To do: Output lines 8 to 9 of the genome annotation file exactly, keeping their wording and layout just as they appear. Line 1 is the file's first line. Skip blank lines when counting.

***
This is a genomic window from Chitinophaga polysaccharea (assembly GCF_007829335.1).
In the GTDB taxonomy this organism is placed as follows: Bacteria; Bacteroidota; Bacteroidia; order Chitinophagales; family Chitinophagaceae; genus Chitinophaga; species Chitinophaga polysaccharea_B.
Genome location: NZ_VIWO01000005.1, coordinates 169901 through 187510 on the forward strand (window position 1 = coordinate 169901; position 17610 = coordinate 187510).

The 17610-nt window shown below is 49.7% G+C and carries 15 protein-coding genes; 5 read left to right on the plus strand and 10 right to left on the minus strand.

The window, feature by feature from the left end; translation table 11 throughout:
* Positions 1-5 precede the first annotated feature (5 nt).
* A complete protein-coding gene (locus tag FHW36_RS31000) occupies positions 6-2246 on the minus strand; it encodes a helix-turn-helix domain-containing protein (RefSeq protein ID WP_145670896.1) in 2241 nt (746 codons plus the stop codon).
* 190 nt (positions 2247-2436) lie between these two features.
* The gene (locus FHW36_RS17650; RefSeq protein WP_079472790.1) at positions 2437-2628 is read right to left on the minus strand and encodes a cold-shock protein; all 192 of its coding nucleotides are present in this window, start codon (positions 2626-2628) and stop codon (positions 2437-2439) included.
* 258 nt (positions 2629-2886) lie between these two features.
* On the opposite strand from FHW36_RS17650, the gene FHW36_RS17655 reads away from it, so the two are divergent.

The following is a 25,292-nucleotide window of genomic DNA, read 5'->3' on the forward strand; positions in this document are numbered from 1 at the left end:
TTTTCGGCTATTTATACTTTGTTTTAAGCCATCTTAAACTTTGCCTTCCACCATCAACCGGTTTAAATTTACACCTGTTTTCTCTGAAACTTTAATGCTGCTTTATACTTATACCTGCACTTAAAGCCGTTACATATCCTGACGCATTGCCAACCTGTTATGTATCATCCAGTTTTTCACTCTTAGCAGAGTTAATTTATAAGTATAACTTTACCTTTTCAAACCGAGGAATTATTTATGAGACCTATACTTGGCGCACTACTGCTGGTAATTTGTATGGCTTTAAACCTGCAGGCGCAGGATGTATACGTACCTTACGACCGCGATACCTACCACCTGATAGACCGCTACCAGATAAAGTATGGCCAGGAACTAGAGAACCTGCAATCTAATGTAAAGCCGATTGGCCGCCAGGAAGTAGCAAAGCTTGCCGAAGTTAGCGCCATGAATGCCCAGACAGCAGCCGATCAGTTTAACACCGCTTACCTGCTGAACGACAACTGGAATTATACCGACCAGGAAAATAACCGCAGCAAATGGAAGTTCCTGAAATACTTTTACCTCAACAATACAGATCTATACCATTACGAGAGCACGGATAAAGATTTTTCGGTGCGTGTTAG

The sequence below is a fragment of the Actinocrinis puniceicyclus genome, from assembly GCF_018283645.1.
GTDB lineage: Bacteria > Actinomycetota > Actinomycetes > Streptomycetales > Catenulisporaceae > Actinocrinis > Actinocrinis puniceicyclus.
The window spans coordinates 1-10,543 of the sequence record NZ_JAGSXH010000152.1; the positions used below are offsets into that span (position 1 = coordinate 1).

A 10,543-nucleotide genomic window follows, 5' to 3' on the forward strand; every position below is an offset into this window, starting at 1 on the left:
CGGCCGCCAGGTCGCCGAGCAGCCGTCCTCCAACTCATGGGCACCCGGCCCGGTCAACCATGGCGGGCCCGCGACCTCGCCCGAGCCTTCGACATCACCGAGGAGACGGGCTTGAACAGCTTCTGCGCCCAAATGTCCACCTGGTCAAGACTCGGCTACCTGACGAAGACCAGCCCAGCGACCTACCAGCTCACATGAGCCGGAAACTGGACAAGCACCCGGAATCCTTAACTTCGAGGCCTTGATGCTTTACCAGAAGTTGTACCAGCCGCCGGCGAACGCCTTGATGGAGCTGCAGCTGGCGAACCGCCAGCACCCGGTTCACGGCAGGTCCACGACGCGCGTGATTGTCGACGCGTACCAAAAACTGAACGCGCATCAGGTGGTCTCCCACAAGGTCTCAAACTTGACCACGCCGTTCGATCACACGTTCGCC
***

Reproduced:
* 190 nt (positions 2247-2436) lie between these two features.
* The gene (locus FHW36_RS17650; RefSeq protein WP_079472790.1) at positions 2437-2628 is read right to left on the minus strand and encodes a cold-shock protein; all 192 of its coding nucleotides are present in this window, start codon (positions 2626-2628) and stop codon (positions 2437-2439) included.